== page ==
By David Milliken
LONDON (Reuters) – Pet collars and casual clothing are replacing takeaway doughnuts and men’s two-piece suits this year as Britain’s statisticians update their inflation calculations to account for pandemic trends.
The biggest changes to the inflation basket for 2022 are around food after people ate more at home last year, and increasingly chose plant-based options.
Vegetarian sausages, canned chickpeas, beans and lentils, dried herbs and frozen readymade Yorkshire puddings have all joined the list.
Anti-bacterial wipes are included for the first time.
The main food item leaving is the single doughnut because Britons have switched to buying multipacks of cakes and pastries to enjoy at home, rather than individual sweet bakery items to snack on while out.
The pandemic has also affected fashion.
“With many people still working from home, demand for more formal clothing has continued to decrease,” Office for National Statistics head of economic statistics Sam Beckett said.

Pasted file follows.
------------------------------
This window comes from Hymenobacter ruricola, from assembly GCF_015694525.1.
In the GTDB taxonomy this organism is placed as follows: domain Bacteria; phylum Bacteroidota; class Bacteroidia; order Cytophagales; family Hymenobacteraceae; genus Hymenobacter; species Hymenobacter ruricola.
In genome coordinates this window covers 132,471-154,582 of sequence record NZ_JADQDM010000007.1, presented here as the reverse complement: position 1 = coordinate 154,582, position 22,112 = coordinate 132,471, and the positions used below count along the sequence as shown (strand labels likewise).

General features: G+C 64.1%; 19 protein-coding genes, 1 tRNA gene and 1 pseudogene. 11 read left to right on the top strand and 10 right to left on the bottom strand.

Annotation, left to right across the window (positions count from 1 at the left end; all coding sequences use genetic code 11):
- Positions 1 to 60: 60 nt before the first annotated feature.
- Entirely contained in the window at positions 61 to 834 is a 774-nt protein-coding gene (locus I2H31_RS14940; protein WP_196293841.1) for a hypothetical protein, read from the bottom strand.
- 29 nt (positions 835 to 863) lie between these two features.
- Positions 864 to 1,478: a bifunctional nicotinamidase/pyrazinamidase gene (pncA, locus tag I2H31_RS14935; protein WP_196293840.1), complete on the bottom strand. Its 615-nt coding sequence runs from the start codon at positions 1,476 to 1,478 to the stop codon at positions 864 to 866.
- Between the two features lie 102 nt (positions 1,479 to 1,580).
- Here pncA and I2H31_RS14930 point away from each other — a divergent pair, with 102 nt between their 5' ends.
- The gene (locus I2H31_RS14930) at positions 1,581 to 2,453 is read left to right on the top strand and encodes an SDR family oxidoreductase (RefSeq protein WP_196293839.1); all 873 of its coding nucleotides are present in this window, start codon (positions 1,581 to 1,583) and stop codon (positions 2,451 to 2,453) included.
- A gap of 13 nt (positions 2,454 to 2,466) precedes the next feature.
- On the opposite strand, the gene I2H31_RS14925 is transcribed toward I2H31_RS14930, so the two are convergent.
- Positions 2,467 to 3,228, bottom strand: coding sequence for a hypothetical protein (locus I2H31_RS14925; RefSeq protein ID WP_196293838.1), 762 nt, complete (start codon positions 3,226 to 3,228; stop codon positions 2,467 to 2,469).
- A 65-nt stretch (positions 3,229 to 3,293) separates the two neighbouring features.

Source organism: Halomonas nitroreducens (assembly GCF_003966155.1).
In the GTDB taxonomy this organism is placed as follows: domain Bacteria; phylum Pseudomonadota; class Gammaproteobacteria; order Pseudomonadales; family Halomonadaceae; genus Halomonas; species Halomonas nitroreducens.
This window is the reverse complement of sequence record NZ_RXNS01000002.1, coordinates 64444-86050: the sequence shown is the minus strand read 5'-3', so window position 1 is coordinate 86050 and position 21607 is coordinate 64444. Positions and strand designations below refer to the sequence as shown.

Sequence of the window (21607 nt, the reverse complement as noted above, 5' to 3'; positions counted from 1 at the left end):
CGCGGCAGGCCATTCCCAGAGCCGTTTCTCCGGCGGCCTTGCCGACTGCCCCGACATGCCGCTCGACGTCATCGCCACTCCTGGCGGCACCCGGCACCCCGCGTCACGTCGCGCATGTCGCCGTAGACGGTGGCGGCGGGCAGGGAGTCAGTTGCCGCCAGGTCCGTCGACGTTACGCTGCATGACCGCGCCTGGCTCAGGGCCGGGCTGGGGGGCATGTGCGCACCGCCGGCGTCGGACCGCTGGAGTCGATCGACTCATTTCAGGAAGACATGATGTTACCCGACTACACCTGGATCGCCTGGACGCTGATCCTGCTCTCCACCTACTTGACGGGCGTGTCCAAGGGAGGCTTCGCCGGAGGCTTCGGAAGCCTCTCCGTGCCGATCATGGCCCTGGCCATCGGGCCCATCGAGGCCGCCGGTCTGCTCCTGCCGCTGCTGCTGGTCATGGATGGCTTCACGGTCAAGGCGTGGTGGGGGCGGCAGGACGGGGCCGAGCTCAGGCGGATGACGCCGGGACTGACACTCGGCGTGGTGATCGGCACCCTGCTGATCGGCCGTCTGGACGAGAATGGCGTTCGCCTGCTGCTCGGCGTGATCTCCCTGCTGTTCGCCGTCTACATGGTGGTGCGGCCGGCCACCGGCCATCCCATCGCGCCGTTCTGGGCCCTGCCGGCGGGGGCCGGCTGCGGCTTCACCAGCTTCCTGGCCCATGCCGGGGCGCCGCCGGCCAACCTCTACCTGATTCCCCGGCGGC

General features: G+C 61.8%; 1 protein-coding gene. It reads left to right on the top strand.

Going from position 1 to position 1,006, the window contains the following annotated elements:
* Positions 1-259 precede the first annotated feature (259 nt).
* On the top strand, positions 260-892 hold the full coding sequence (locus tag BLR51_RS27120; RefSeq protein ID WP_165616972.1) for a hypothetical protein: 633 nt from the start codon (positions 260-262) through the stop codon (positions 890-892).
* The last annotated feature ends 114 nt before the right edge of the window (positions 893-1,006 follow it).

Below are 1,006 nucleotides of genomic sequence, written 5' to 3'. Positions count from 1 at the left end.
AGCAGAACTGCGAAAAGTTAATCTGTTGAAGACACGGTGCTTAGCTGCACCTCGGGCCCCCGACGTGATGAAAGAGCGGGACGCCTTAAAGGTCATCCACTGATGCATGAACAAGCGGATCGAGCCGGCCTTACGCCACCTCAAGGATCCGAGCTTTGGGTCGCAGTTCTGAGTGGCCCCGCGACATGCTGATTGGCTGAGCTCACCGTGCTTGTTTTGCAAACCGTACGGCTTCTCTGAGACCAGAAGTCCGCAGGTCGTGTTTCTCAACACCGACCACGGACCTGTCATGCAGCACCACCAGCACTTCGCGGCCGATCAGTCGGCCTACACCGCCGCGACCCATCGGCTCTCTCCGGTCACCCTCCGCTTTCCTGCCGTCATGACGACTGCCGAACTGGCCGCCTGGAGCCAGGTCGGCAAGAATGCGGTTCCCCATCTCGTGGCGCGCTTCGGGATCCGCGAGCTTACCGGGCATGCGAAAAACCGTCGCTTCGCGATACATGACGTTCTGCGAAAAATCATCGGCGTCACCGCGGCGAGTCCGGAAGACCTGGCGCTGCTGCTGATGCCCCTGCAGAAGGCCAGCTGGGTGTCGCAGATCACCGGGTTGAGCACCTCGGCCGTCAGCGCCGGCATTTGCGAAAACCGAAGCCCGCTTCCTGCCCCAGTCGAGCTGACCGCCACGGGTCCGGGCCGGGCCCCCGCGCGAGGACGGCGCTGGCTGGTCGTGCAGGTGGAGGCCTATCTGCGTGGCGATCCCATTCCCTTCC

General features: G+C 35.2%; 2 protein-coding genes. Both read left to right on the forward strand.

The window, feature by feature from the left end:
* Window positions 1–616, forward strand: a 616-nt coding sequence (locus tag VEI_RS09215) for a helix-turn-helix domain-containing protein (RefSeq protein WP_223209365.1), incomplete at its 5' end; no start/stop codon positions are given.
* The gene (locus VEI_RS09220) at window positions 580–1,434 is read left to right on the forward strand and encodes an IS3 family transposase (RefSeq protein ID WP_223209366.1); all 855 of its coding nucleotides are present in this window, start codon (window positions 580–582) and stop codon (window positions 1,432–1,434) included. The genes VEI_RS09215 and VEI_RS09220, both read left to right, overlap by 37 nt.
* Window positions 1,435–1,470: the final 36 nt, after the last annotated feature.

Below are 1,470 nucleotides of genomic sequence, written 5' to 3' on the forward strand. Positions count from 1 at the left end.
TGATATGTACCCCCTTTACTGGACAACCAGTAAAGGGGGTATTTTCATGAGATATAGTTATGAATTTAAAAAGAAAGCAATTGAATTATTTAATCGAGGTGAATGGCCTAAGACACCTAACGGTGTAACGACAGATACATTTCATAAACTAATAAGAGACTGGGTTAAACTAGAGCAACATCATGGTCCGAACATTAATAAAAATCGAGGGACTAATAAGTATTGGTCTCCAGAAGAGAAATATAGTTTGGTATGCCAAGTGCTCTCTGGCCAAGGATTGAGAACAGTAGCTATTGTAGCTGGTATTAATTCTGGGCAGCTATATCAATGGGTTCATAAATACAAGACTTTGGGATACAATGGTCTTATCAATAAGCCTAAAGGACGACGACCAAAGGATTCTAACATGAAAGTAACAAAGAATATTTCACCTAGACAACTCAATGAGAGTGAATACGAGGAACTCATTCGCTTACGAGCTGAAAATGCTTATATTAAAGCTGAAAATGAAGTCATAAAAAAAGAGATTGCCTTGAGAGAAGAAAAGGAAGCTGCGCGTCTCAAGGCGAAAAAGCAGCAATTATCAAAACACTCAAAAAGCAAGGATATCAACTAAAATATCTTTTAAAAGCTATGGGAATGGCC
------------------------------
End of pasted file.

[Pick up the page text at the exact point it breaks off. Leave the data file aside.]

Women’s sports bras and crop tops have been added to reflect new spending on sportswear while men’s formal two-piece suits will be replaced by jackets or blazers, which are more widely stocked.
Collars for dogs and cats have been added to reflect greater pet ownership during the pandemic.
Leaving the basket are reference books such as dictionaries and road atlases as people look up similar information online, although cookery books and travel guides remain for now.
Consumer price inflation in Britain is calculated using a basket of more than 700 goods and services which are changed each year to try to keep up with new spending patterns.
With inflation at a 30-year high, the process has come under added scrutiny due to concern that product selections do not adequately reflect the spending choices of poorer people.
The ONS confirmed on Monday that it was making two changes to try to address this, in addition to the normal annual adjustments to the inflation basket.
Later this month people will be able to use a tool on the ONS website to calculate a ‘personal’ inflation rate that more closely matches their spending patterns.
From 2024 the ONS will include use a far wider range of prices from supermarket tills. This will make it easier to see, for example, if cheaper brands of pasta are rising in price faster or more slowly than expensive ones.
(Reporting by David Milliken; Editing by William Schomberg)